Thursday, June 09, 2016

Program helps rural communities band together to better market towns on their official websites

A lack of information on a rural communities' websites could be keeping people from moving to those areas, Ariana Brocious reports for NET News, a service of Nebraska's PBS and NPR stations. Cheryl Burkhart-Kriesel, a University of Nebraska-Lincoln extension specialist, studied 11 rural Nebraska Panhandle communities to see what draws people to—and keeps them in—rural communities. She told Brocious, "When they would go to actually use the website as sort of a filter of where they might relocate, a lot of new residents couldn't find the information they needed."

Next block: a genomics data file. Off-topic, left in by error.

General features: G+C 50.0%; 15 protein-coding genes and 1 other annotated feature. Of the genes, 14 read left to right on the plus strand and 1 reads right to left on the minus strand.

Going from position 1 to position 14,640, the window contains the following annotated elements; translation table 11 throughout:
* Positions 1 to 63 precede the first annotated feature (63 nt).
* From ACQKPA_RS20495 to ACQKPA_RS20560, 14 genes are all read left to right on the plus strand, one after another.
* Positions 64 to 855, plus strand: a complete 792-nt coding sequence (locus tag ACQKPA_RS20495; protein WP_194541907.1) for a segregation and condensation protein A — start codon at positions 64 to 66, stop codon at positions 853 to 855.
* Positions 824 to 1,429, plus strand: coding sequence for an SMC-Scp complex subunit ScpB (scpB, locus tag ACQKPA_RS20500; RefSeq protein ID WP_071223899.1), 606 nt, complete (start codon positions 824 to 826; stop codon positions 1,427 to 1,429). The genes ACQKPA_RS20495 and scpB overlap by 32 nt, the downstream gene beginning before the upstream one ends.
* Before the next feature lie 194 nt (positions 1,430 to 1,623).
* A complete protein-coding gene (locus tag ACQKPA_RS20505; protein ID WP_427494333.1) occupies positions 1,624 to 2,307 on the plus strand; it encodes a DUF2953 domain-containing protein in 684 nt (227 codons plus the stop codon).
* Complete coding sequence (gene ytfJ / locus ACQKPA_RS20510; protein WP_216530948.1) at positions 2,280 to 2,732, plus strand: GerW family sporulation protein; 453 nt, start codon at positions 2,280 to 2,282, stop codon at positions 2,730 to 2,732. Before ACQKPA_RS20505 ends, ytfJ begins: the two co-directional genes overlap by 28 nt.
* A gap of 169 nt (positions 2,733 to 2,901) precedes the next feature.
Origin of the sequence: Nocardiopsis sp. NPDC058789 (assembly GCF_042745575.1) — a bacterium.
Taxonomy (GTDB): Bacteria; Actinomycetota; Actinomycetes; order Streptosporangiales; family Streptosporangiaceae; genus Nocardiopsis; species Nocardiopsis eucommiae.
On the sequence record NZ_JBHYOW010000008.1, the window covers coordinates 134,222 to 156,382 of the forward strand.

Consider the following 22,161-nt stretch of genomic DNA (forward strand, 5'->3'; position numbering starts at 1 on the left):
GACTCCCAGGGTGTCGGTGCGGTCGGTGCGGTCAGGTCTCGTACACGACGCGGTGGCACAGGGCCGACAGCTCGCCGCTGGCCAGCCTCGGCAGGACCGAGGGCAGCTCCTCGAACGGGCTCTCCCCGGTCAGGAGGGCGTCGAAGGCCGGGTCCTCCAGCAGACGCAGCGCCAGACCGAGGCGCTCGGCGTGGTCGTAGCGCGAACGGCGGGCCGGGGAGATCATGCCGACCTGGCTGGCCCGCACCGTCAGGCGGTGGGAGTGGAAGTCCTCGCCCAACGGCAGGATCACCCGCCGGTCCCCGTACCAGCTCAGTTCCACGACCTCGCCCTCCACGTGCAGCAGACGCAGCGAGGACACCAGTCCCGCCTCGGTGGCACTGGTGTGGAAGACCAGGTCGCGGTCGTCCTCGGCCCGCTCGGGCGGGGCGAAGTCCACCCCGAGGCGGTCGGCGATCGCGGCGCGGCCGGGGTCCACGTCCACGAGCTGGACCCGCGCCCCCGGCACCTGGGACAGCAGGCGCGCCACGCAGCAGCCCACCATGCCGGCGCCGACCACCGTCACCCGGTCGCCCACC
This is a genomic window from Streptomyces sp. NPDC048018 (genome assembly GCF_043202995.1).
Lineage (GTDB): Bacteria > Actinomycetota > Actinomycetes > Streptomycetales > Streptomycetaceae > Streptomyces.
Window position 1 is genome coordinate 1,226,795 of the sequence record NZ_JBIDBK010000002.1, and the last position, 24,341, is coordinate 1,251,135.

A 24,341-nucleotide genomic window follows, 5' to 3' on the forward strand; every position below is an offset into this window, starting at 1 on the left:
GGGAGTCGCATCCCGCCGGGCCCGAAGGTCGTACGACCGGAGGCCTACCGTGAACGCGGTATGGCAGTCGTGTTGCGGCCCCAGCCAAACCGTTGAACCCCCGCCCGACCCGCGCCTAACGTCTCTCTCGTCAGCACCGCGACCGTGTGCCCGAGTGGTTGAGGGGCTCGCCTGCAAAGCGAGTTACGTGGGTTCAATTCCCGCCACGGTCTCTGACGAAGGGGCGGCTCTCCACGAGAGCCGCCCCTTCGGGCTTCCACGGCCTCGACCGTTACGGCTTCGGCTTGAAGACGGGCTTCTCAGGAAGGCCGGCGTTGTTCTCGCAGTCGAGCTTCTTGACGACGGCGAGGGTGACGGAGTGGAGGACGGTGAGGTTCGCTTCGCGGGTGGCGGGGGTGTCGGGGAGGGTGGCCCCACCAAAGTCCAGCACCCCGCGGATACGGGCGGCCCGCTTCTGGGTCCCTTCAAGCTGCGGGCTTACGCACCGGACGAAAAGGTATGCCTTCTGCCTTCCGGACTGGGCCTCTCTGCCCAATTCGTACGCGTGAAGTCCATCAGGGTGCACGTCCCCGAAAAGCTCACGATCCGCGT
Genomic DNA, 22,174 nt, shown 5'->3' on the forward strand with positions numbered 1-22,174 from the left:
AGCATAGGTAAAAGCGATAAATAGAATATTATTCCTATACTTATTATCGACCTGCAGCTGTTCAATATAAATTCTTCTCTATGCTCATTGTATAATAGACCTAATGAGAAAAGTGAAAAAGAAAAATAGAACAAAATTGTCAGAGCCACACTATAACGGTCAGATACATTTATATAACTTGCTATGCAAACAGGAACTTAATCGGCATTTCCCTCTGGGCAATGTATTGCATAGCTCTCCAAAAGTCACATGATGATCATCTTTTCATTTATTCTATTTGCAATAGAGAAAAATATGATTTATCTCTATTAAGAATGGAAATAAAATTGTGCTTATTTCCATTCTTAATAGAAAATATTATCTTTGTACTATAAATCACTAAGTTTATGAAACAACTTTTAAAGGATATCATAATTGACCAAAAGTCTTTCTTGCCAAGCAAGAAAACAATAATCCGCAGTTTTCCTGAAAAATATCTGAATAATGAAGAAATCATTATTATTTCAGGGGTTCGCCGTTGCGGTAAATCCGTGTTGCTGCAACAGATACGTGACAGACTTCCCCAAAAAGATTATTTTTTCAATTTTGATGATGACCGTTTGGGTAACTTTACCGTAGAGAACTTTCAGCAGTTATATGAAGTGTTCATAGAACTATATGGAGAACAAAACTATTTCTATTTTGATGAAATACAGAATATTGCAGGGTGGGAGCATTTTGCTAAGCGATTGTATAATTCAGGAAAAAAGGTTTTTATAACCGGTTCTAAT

The study led to the formation of an extension program called "Marketing Hometown America," tested in 2014 by seven communities in North Dakota, South Dakota and Nebraska, Brocious writes. "The extension program trains local residents to lead small discussions among community members, talking about what strengths their community has and how they could better highlight those. After several discussions, the various small groups share their findings with one another and decide on ways they can act."

The pilot community, Neligh, population 1,500, created a series of videos for the town's website showcasing what it has to offer, Brocious writes. Neligh Economic Development Director Greg Ptacek told Brocious, "It wasn't just the same 10 people that show up to every town hall meeting. It was 60 people who might not have normally given their input in a town hall meeting that actually allowed us to change some of the perceptions around Neligh. Our brand had been previously just the drive-in and just the Neligh Mill. And what came out of this Marketing Hometown America, and what we found incredibly valuable, is that Neligh is a lot more."

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